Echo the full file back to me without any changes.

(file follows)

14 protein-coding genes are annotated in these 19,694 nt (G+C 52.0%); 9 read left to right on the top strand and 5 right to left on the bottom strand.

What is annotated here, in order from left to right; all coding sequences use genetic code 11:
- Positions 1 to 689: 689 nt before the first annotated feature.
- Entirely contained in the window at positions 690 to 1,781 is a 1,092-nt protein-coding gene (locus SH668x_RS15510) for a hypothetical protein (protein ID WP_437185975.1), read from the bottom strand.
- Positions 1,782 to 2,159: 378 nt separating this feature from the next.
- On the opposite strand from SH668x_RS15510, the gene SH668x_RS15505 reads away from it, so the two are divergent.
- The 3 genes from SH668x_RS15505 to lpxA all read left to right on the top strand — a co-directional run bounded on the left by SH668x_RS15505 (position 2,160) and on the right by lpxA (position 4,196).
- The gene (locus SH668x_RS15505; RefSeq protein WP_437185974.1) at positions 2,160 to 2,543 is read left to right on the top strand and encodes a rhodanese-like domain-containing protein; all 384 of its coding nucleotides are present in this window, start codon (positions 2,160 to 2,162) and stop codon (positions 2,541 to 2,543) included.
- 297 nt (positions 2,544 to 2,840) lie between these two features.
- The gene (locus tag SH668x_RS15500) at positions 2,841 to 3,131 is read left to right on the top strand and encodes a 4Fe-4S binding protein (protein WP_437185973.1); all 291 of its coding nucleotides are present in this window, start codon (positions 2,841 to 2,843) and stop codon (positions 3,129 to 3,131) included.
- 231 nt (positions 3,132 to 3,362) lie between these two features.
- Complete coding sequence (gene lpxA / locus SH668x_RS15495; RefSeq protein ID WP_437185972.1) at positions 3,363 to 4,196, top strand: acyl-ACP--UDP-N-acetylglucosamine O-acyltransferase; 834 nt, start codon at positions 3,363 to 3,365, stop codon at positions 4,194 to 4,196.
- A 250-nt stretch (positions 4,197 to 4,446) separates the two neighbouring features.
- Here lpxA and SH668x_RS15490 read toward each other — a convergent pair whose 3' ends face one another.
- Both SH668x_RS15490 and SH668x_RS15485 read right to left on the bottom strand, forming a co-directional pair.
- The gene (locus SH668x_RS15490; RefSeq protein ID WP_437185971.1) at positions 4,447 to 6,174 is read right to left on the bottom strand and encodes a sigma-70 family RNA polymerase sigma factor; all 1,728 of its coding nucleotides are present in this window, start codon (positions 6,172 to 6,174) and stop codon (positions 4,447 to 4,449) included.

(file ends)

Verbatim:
14 protein-coding genes are annotated in these 19,694 nt (G+C 52.0%); 9 read left to right on the top strand and 5 right to left on the bottom strand.

What is annotated here, in order from left to right; all coding sequences use genetic code 11:
- Positions 1 to 689: 689 nt before the first annotated feature.
- Entirely contained in the window at positions 690 to 1,781 is a 1,092-nt protein-coding gene (locus SH668x_RS15510) for a hypothetical protein (protein ID WP_437185975.1), read from the bottom strand.
- Positions 1,782 to 2,159: 378 nt separating this feature from the next.
- On the opposite strand from SH668x_RS15510, the gene SH668x_RS15505 reads away from it, so the two are divergent.
- The 3 genes from SH668x_RS15505 to lpxA all read left to right on the top strand — a co-directional run bounded on the left by SH668x_RS15505 (position 2,160) and on the right by lpxA (position 4,196).
- The gene (locus SH668x_RS15505; RefSeq protein WP_437185974.1) at positions 2,160 to 2,543 is read left to right on the top strand and encodes a rhodanese-like domain-containing protein; all 384 of its coding nucleotides are present in this window, start codon (positions 2,160 to 2,162) and stop codon (positions 2,541 to 2,543) included.
- 297 nt (positions 2,544 to 2,840) lie between these two features.
- The gene (locus tag SH668x_RS15500) at positions 2,841 to 3,131 is read left to right on the top strand and encodes a 4Fe-4S binding protein (protein WP_437185973.1); all 291 of its coding nucleotides are present in this window, start codon (positions 2,841 to 2,843) and stop codon (positions 3,129 to 3,131) included.
- 231 nt (positions 3,132 to 3,362) lie between these two features.
- Complete coding sequence (gene lpxA / locus SH668x_RS15495; RefSeq protein ID WP_437185972.1) at positions 3,363 to 4,196, top strand: acyl-ACP--UDP-N-acetylglucosamine O-acyltransferase; 834 nt, start codon at positions 3,363 to 3,365, stop codon at positions 4,194 to 4,196.
- A 250-nt stretch (positions 4,197 to 4,446) separates the two neighbouring features.
- Here lpxA and SH668x_RS15490 read toward each other — a convergent pair whose 3' ends face one another.
- Both SH668x_RS15490 and SH668x_RS15485 read right to left on the bottom strand, forming a co-directional pair.
- The gene (locus SH668x_RS15490; RefSeq protein ID WP_437185971.1) at positions 4,447 to 6,174 is read right to left on the bottom strand and encodes a sigma-70 family RNA polymerase sigma factor; all 1,728 of its coding nucleotides are present in this window, start codon (positions 6,172 to 6,174) and stop codon (positions 4,447 to 4,449) included.